Twenty-six years after Pope John Paul II spoke those powerful words in Edmonton in Canada, Pope Benedict XVI addressed these words to the British Government assembled in historic Westminster Hall in London on Sept. 17, 2010:

“The inadequacy of pragmatic, short-term solutions to complex social and ethical problems has been illustrated all too clearly by the recent global financial crisis. There is widespread agreement that the lack of a solid ethical foundation for economic activity has contributed to the grave difficulties now being experienced by millions of people throughout the world. Just as ‘every economic decision has a moral consequence,’ so too in the political field, the ethical dimension of policy has far-reaching consequences that no government can afford to ignore. [...]

“In recent years it has been encouraging to witness the positive signs of a worldwide growth in solidarity towards the poor. But to turn this solidarity into effective action calls for fresh thinking that will improve life conditions in many important areas, such as food production, clean water, job creation, education, support to families, especially migrants, and basic healthcare. Where human lives are concerned, time is always short, yet the world has witnessed the vast resources that governments can draw upon to rescue financial institutions deemed ‘too big to fail.’ Surely the integral human development of the world’s peoples is no less important: here is an enterprise, worthy of the world’s attention, that is truly ‘too big to fail.'”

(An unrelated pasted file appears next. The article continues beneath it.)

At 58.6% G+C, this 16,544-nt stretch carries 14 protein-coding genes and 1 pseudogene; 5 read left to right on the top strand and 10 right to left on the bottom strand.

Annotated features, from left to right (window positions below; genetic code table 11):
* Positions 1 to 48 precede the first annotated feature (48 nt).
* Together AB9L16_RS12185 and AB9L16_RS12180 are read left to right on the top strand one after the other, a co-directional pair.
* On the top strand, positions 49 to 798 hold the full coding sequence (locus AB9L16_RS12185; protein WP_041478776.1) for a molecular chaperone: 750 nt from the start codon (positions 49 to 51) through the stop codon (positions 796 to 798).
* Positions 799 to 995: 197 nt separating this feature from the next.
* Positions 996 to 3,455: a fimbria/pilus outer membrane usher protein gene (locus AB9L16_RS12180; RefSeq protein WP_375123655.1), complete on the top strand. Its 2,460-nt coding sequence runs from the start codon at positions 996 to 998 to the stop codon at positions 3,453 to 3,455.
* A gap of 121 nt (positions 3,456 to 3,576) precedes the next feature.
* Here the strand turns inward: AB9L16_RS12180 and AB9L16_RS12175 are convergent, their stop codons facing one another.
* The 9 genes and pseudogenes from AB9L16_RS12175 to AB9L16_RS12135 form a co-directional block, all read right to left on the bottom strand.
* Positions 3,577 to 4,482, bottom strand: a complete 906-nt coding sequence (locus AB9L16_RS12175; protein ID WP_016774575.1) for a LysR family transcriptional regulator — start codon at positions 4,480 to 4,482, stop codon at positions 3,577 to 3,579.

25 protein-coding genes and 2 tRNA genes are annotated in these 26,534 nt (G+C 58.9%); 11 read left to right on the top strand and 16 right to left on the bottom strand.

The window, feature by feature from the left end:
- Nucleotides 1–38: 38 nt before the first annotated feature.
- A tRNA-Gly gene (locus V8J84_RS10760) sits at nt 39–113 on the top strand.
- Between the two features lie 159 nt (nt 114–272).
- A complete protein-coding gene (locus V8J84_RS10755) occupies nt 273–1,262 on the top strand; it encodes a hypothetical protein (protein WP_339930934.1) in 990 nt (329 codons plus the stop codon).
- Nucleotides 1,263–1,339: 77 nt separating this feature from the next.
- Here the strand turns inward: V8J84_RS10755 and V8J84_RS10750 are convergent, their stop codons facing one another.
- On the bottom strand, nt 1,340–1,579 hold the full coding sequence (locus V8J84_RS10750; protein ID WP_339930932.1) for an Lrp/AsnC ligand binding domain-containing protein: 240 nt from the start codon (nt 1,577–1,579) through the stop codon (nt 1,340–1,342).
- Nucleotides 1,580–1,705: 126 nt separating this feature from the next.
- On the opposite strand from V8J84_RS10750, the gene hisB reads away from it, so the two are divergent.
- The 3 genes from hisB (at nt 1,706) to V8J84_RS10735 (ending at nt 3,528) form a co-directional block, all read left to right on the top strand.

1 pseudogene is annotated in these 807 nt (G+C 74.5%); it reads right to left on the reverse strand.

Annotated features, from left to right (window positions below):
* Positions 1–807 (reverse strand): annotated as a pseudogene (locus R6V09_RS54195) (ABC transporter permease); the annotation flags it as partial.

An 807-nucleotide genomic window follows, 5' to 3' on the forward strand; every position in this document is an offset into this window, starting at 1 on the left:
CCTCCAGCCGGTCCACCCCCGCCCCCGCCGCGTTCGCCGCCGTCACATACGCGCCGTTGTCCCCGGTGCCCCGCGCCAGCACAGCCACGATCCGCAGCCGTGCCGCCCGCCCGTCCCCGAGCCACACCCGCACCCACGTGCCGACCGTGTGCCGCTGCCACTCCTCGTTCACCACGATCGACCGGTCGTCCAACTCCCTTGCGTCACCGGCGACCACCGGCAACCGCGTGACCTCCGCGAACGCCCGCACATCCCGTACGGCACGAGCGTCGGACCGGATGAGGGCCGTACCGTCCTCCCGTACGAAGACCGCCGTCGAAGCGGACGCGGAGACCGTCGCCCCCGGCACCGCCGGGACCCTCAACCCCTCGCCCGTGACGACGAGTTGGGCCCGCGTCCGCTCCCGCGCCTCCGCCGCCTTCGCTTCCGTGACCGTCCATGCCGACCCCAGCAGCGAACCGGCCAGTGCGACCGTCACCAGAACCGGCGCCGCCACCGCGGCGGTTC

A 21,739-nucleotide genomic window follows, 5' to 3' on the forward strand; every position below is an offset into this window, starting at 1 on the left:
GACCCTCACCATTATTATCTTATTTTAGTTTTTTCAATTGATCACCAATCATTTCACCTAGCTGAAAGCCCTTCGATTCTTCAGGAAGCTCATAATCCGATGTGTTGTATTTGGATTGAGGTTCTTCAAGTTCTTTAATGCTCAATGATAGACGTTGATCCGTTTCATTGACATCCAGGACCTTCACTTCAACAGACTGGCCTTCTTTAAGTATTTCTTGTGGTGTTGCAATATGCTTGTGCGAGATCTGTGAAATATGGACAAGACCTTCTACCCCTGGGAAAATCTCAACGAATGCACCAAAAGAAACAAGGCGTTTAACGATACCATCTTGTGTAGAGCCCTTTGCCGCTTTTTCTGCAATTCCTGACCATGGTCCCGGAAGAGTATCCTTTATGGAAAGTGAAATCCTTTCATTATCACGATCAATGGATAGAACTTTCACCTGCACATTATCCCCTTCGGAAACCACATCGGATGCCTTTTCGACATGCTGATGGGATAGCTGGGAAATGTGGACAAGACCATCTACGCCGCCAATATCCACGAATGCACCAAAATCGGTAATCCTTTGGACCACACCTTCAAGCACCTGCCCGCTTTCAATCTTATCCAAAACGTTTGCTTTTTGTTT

Humble openness to God is difficult

The rich, the powerful, and the “just” find it very difficult to be humbly open to God; they are full of confidence in their own treasures and securities. The only real security is the one based on friendship with God and service of God: to be a servant of human beings and of God after the example of Jesus of Nazareth. Exalting oneself is a form of self-reliance, as opposed to reliance on God. This makes clear why being rich, prosperous, satisfied almost naturally implies being arrogant, proud, godless. As human beings, we are radically weak and constantly try to cover up our weakness by finding security in power, wealth and status. This deception will ultimately be unmasked by God’s act of judgment. The only way to salvation is to recognize one’s weakness before God and to find one’s security in God alone. To humble oneself does not only mean lowliness and misery, but also a willing acceptance of this misery as an act of service.

[The readings for the Twenty-sixth Sunday in Ordinary Time are the following: Amos 6:1a, 4-7; Psalm 146:7, 8-9, 9-10; 1 Timothy 6:11-16; Luke 16:19-31.]

This reflection first appeared on the Zenit International News Service in 2010 as well as on the Salt + Light Blog. The complete collection of reflections for Year B, entitled “Words made Flesh,” is now available in book form through our online store. Book editions for Year A and C reflections are coming soon.

(Photo courtesy CNS/Lucy Nicholson, Reuters)